(Updated with Research in Motion earnings and stock prices.)



) -- Selling in housing, materials and commodity-related stocks stifled the major averages Thursday. Oil plunged more than $3 a barrel, and existing-home sales dropped unexpectedly.


Dow Jones Industrial Average

gave up 44 .11 points, or 0.4%, to 9707.44, while the

S&P 500

shed 10.09 points, or 1%, to 1050.78. The

Nasdaq Composite

edged down 23.81 points, or 1.1%, to 2107.61.

Research in Motion


shares were recently falling 9% in post-close trading, after the Blackberry maker reported a 4% decline in second quarter earnings on a $112.8 million legal settlement charge.

Stock Wrap: The Real Story, September 24

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Meanwhile, a slide in commodities continued, with

crude oil

futures falling $3.08 to $66.07 a barrel a day after data showed an unexpected build in inventories. Gold dropped $15.50 to $999.80 an ounce. The Philadelphia Oil Service Sector Index and Gold and Silver Index fell 2.8% and 2.3%, respectively.

"The quarter is drawing to a close, there were no major surprises from the Fed, and I think institutions have continued to fuel the rally as they put

money that's parked on the sidelines to work," says Peter Cardillo, chief market economist, Avalon Partners. "That's what it's all about, it's momentum buying based on the recovery story -- and the debate of the strength of the recovery."

That debate continued midmorning Thursday as the National Association of Realtors said

existing-home sales

fell to 5.1 million in August from 5.24 million the month prior, short of expectations for a rise to 5.35 million.

Home stocks


(LEN) - Get Report


DR Horton

(DHI) - Get Report

fell 4.6% and 4.5%, respectively.

"Some of the giveback in closed sales appears to result from rising numbers of contracts entering the system, with some fallouts and a backlog contributing to a longer closing process, but the decline demonstrates we can't take a housing rebound for granted," said Lawrence Yun, NAR chief economist, adding that with an expected rise in foreclosures over the next year, an extension of the tax credit is "critical to preserve incentives for financially qualified buyers to enter the market."

It may be that higher sales have emboldened sellers to hold firm to their prices, says Jack Ablin, chief investment officer, Harris Private Bank. "So we're just trying to find the right balance between prices and sales, because we did start to see them rise. What that suggests is that we can have a robust housing market, but it's going to come at a cost of home prices."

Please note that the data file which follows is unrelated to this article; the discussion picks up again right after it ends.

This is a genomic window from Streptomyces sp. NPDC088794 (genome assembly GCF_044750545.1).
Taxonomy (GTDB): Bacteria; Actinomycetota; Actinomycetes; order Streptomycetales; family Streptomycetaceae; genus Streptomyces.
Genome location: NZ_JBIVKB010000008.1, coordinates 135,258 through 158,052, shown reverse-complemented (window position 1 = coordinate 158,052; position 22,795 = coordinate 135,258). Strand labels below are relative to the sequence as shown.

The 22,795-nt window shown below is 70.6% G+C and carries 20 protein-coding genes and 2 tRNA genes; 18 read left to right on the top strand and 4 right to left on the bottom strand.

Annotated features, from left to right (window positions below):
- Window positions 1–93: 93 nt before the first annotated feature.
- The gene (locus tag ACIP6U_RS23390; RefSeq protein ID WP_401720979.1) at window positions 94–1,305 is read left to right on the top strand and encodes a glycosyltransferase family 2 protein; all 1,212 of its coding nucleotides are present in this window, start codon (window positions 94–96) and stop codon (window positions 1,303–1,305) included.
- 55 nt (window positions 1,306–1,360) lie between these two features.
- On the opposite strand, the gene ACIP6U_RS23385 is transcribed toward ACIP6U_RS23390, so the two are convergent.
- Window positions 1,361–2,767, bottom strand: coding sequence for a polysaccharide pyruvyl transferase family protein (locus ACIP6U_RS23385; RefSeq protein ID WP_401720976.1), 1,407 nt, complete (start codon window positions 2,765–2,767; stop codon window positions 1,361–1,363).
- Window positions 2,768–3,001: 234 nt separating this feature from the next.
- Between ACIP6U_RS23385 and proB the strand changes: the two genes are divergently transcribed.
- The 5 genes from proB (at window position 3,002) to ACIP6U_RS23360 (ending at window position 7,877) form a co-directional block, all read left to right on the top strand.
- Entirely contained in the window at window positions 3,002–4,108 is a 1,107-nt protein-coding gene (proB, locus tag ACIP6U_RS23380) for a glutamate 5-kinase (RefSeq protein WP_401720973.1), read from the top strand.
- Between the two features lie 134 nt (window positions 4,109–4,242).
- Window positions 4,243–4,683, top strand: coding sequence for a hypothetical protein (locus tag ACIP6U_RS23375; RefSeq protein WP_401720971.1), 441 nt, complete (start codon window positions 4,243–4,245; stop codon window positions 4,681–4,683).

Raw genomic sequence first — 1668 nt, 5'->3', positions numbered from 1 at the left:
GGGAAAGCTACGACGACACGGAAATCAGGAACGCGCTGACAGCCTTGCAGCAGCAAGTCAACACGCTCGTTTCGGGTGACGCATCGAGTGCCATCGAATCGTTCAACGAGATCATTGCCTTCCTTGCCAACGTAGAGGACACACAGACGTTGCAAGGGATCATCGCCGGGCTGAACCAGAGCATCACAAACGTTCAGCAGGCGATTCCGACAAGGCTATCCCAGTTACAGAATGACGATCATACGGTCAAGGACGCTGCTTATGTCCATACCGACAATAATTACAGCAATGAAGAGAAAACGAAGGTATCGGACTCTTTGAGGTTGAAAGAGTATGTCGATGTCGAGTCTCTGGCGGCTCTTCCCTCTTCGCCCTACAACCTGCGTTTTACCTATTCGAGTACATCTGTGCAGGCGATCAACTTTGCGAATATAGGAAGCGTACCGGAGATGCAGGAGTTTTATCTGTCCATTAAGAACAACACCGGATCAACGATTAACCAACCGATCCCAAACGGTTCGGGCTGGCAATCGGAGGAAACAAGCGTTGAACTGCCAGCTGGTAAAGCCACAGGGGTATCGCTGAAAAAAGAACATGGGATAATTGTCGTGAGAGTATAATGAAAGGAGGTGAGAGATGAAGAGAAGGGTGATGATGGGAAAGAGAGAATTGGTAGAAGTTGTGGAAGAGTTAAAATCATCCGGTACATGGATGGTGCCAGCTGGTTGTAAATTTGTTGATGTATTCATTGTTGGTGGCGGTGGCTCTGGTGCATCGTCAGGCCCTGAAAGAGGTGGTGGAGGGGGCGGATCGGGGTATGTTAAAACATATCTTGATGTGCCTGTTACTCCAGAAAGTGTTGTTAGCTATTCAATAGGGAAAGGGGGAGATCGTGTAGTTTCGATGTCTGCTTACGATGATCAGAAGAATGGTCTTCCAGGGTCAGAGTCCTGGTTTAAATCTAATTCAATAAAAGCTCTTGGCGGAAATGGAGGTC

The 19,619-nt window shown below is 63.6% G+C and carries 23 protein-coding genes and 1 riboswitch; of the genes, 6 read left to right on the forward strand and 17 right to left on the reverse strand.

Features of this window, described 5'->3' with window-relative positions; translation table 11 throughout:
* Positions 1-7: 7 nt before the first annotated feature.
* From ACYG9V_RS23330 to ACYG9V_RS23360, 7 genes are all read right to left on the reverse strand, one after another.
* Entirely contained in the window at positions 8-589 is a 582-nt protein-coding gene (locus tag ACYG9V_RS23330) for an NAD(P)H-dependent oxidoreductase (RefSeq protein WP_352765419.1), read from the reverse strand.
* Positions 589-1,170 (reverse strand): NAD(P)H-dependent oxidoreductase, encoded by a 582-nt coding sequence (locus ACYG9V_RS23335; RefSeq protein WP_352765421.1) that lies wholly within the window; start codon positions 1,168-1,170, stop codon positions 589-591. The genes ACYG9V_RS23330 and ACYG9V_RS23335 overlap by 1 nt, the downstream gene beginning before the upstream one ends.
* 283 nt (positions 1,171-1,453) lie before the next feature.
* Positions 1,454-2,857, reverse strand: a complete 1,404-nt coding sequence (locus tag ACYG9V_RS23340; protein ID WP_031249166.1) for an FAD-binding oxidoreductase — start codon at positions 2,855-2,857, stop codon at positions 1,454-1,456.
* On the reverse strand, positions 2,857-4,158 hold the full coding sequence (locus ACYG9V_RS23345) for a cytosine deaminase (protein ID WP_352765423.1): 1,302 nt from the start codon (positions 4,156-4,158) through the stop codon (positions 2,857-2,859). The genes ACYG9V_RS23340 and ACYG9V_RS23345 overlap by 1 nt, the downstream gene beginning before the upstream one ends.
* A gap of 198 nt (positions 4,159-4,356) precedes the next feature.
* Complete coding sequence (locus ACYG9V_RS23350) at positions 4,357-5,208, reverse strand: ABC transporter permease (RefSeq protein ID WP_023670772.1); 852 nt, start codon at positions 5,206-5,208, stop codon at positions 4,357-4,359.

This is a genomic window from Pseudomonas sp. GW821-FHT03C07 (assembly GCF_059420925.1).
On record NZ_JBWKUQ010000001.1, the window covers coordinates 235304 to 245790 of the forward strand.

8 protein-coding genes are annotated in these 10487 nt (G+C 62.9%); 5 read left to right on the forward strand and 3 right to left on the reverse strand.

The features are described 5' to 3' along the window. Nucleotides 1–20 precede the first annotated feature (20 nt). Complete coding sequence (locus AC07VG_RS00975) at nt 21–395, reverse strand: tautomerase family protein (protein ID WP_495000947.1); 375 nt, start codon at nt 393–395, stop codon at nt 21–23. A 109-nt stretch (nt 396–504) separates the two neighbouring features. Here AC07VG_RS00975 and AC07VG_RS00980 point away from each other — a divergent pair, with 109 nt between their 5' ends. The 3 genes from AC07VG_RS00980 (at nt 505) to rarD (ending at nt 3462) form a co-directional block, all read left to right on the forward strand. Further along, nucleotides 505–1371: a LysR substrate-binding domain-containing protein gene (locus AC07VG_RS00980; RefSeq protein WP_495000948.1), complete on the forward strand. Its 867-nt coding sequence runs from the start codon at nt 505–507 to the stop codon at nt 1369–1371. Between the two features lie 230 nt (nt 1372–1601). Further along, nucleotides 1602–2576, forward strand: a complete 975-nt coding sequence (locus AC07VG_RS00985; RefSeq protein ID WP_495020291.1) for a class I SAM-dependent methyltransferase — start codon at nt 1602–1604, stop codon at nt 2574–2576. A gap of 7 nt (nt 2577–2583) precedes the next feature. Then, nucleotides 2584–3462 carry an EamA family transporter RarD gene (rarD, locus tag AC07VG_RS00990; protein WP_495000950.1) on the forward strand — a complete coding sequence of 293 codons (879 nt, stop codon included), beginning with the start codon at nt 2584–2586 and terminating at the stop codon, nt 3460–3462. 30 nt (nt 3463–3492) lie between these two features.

The home-sales data squashed initial gains that came as

jobless claims

fell unexpectedly to 530,000, vs. expectations for an increase of 5,000 to 550,000. Continuing claims fell more than expected to 6.14 million, vs. expectations for 6.18 million and 6.23 million the month prior.

The Federal Open Market Committee said Wednesday that economic activity has "picked up" -- a change of wording from the previous release, which said things were "leveling out" -- and extended its timeline for buying mortgage-backed securities. As expected, it left its key interest rate unchanged.

Meanwhile, the Federal Finance Agency in Frankfurt said Germany has reduced its planned fourth-quarter debt issuance by 22%, to 59 billion euros ($87 billion), because of a reduction in funding requirements.

Investors will continue to watch Friday for any developments in financial regulation that come out of a meeting between President Obama and the Group of 20 leaders in Pittsburgh.

Among stocks making headlines, lithium-ion car battery maker



sytems surged 50.3% to $20.29 on

its first day trading

on the Nasdaq after pricing a $378 million IPO late Wednesday, selling 28.1 million shares at $13.50 each, which was a higher price than expected.


Electronic Arts


fell 2.7% to $19.29 after


(MSFT) - Get Report

said it

has no plans

to acquire the video-game maker.

Stocks in Europe were lower, with London's FTSE 100 and the DAX in Frankfurt falling 1.2% and 1.7%, respectively.

In Asia, the Hang Seng in Hong Kong slumped 2.5%, while the Nikkei in Japan advanced 1.7%.

-- Written by Elizabeth Trotta in New York.